Clinical Psychopharmacology and Neuroscience Papers in Press available online.

Adherence to antipsychotic drugs by medication possession ratio for schizophrenia and similar psychotic disorders in the Republic of Korea: A retrospective cohort study
Sung Joon Cho 1,2, Jungmee Kim 3, Jin Yong Lee 4,5, Jee Hoon Sohn 6,7,*
1Department of Psychiatry, Kangbuk Samsung Hospital, Sungkyunkwan University School of Medicine, Seoul, Republic of Korea, 2Department of Preventive Medicine, Seoul National University College of Medicine, Seoul, Republic of Korea, 3Workplace Mental Health Institute, Kangbuk Samsung Hospital, Seoul, 4Department of Public Health and Community Medicine, Seoul Metropolitan Government, Seoul National University Boramae Medical Center, Seoul, Republic of Korea, 5Department of Health Policy and Management, Seoul National University College of Medicine, Seoul, Republic of Korea, 6Institute of Public Health and Medical Service, Seoul National University Hospital, Seoul, Republic of Korea, 7Department of Psychiatry, Seoul National University Hospital, Seoul, Republic of Korea
Objective: Pharmacotherapy is considered as an essential element in the treatment of schizophrenia and schizophrenia similar psychosis (SSP). Discontinuation of antipsychotic drugs increases medical use and economic burden. Therefore, maintenance of drug treatment is essential to reduce the social burden caused by schizophrenia and SSP and it is important to investigate the maintenance rate. Therefore, this study aimed to examine the current status of drug compliance using national health insurance data.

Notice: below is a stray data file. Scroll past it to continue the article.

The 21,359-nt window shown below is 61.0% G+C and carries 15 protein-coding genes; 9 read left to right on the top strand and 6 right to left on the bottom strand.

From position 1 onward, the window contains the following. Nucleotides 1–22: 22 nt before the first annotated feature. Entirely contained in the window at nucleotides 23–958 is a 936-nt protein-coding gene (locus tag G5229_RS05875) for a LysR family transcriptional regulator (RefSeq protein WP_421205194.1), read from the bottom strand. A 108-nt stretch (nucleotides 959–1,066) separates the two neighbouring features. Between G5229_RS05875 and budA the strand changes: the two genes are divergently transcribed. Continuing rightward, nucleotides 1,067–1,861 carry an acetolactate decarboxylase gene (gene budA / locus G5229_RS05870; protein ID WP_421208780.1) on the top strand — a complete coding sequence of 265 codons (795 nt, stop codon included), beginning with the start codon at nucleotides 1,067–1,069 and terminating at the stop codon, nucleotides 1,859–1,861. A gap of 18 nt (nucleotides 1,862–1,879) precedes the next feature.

Methods: This was a retrospective cohort study, which analyzed data from the nationwide insurance claims database. A total of 343,134 patients who were diagnosed with schizophrenia and SSP during 2011−2015. The adherence to antipsychotic drugs was assessed by medication possession ratio (MPR) and the risk factors of poor adherence were defined as MPR <40%.
Results: The average of the MPRs among these patients was 45.8%, and the proportion of patients with less than 40% of MPR was 50.8%. It was found that female patients, the experience of “psychiatric hospital outpatient,” the experience of “psychiatric hospital admission,” the experience of “general hospital admission,” and patients receiving “medical aid” showed less risk of having statistically significant low MPR (< 40%).
Conclusions: The drug adherence of schizophrenia and SSP patients currently under treatment, as estimated by MPR, was very low. However, it was also found that the MPR was high among patients receiving medical aid, with less medical expenses. Thus, it is possible to consider an institutional mechanism in which schizophrenia and SSP patients can be treated with less economic burden.
Accepted Manuscript [Submitted on 2021-03-02, Accepted on 2021-04-12]